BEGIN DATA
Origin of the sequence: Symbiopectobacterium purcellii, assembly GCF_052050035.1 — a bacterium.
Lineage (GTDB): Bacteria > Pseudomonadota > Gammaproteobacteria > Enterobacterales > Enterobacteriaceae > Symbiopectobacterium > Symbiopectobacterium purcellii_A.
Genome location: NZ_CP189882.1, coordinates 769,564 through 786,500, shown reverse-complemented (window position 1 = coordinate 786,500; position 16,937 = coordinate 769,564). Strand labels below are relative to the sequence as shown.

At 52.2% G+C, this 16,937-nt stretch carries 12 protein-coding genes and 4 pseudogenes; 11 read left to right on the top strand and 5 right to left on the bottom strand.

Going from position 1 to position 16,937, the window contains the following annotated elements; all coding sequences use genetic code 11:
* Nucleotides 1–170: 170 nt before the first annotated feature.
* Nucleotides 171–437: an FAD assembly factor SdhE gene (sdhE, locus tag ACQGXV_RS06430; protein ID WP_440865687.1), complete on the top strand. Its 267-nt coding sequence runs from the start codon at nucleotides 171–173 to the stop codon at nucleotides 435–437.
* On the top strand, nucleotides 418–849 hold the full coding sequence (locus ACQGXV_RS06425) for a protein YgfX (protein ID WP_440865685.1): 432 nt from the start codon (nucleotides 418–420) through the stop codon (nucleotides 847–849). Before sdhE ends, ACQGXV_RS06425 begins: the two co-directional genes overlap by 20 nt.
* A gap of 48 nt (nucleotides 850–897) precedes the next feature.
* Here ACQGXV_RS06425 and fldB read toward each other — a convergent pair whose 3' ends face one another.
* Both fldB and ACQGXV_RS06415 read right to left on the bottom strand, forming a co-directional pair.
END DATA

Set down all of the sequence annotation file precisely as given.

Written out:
Origin of the sequence: Symbiopectobacterium purcellii, assembly GCF_052050035.1 — a bacterium.
Lineage (GTDB): Bacteria > Pseudomonadota > Gammaproteobacteria > Enterobacterales > Enterobacteriaceae > Symbiopectobacterium > Symbiopectobacterium purcellii_A.
Genome location: NZ_CP189882.1, coordinates 769,564 through 786,500, shown reverse-complemented (window position 1 = coordinate 786,500; position 16,937 = coordinate 769,564). Strand labels below are relative to the sequence as shown.

At 52.2% G+C, this 16,937-nt stretch carries 12 protein-coding genes and 4 pseudogenes; 11 read left to right on the top strand and 5 right to left on the bottom strand.

Going from position 1 to position 16,937, the window contains the following annotated elements; all coding sequences use genetic code 11:
* Nucleotides 1–170: 170 nt before the first annotated feature.
* Nucleotides 171–437: an FAD assembly factor SdhE gene (sdhE, locus tag ACQGXV_RS06430; protein ID WP_440865687.1), complete on the top strand. Its 267-nt coding sequence runs from the start codon at nucleotides 171–173 to the stop codon at nucleotides 435–437.
* On the top strand, nucleotides 418–849 hold the full coding sequence (locus ACQGXV_RS06425) for a protein YgfX (protein ID WP_440865685.1): 432 nt from the start codon (nucleotides 418–420) through the stop codon (nucleotides 847–849). Before sdhE ends, ACQGXV_RS06425 begins: the two co-directional genes overlap by 20 nt.
* A gap of 48 nt (nucleotides 850–897) precedes the next feature.
* Here ACQGXV_RS06425 and fldB read toward each other — a convergent pair whose 3' ends face one another.
* Both fldB and ACQGXV_RS06415 read right to left on the bottom strand, forming a co-directional pair.